Road signs and mailboxes may be literally melting in the summer heat in some parts of the country, but for rising seniors, summer break is over. It’s time to start working on those college applications. We’re here to help! Keep reading for tips and tricks to get you through the college application process.
The Common App: What is it and how can it help you?
As of 2017, over 700 colleges accept the Common App. The Common App gives you a one stop show for your college applications. Assuming that all of the colleges you’re applying to accept the Common App (and there’s a pretty good chance they do), you’ll only need to enter your basic application information once. Since C2 Education recommends that students apply to between 6 and 15 colleges, not having to type in your name, social security number, address, and academic data for each school you apply to will save you tons of time.
So I only need to fill out one application? Great!
Not so fast. Although you’ll only need to enter your applicant details once, many schools have supplemental forms or writing tasks that you’ll need to submit. Particularly if you’re applying to highly selective schools where the competition is fierce, it may be a good idea to plan to customize parts of your application for each school. For example, the Common App essay that you plan to submit to MIT might not be the best essay you could submit to a liberal arts college.
Anything else I should know about the Common App?
The Common App will help to keep you organized and on track. It shows you which documents have been submitted to which schools and warns you about upcoming deadlines. But the Common App’s helpful features should NOT be a replacement for your own thorough planning.
Isn’t there an application similar to the Common App?
There is indeed. The Coalition Application is accepted by roughly 150 colleges, including Harvard, Stanford, and Yale. The Coalition Application has a few unique features, including the ability to upload supplementary materials such as essays rather than pasting them into an electronic field, and some students find it to be a more user-friendly interface, but it is not as widely accepted as the Common Application, which could increase the total number of applications you’d need to complete.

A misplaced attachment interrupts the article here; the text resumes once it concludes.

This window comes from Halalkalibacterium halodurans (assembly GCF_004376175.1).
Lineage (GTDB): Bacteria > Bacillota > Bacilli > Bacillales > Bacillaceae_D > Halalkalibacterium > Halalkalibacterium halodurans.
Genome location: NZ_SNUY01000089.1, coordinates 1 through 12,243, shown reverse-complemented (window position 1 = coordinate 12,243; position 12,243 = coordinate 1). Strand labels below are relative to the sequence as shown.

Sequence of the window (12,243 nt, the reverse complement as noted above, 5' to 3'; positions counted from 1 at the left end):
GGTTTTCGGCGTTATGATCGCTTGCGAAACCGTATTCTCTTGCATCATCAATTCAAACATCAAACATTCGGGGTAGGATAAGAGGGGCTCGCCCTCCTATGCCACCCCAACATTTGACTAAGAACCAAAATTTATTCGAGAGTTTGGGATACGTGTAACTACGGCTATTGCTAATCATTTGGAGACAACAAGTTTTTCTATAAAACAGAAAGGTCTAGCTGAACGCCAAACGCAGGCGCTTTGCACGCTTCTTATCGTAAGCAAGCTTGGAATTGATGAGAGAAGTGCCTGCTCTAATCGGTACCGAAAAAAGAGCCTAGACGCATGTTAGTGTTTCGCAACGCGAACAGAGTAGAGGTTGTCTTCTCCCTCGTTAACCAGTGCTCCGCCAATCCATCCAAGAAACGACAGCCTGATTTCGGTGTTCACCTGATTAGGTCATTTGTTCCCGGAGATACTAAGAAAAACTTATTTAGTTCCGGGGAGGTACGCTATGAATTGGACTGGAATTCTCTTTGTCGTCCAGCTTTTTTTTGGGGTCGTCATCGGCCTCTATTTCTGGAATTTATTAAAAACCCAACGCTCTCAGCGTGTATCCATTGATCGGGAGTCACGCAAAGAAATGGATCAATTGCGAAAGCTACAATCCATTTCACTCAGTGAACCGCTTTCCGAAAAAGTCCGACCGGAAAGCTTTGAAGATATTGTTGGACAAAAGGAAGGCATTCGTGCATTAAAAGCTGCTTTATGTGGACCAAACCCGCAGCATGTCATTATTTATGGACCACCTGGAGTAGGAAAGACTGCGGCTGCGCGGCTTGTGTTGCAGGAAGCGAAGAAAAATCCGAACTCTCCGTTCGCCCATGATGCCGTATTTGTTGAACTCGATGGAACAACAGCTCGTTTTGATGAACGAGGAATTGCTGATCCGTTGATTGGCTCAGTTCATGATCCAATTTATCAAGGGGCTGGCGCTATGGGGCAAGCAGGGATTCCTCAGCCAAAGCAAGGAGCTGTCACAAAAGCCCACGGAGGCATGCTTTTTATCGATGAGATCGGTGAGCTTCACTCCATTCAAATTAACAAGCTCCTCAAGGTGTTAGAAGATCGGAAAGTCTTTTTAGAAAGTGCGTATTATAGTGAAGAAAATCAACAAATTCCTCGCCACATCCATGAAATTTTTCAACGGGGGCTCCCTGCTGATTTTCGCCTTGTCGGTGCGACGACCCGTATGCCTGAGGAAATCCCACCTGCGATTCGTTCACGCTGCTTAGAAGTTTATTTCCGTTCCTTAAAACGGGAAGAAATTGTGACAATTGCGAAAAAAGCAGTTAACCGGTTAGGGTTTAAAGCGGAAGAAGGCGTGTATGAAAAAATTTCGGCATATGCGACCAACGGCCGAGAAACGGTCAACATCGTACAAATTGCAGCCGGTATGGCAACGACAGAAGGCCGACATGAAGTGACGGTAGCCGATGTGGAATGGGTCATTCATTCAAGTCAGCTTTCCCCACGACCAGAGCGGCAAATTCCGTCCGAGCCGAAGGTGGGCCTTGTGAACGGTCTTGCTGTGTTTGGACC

When should I start applying?
There’s no time like the present! If you’re applying to one or more colleges through early action or early decision, some of your deadlines might be mere weeks away. Even if you have no plans to apply early, you’ll have a much less stressful application experience if you start early and plan ahead than if you wait until the last minute.
Why so early?
The application itself – the parts where you enter your personal information, grades, test scores, extracurricular activities, and so on – will likely not take too long. But the main essay, supplemental essays, and recommendations take much longer.
How can I make sure to submit great recommendation letters?
Your control over the content of your recommendation letters is obviously rather limited, but there are several steps that you can take to ensure that your teachers, coaches, and counselors give you glowing reviews. First, carefully consider who you’ll ask for recommendations. Clearly it’s in your best interest to ask teachers or coaches with whom you share a strong relationship and who is familiar with your best traits. Second, ask for recommendations well in advance. Teachers are busy – you need to give them plenty of time to write you a great recommendation letter. Finally, provide them with everything they need to make their task as easy as possible. Your teachers and coaches are helping you; the least you can do is make it simpler. When you ask them for recommendations, provide them with a stamped and addressed envelope (if the letter is to be submitted by mail) or with instructions for where and how to submit recommendations online. Consider providing them with a brief note reminding them of some of the accomplishments that you’re most proud of. And after the recommendation letters are submitted, send a thank you note!
Can I see my recommendation letters?
You can, but you shouldn’t. Recommendation letters tend to carry more weight with admissions officers if you waive your right to see them. This suggests to admissions officers that the recommendation letters are more truthful than they might be if the writer knew the subject would read the letter. Ask someone you know has great things to say about you, and you won’t need to worry about what was written.
Anything else I should know?
Tons. We could write an entire book about applying to college – in fact, plenty of people have written books on the subject. Don’t worry – from admission tests to college application essays and everything in between, C2 Education has you covered. Our expert educators can provide detailed, personal guidance through every step of the college application process. Schedule a consultation at your local C2 Education center today!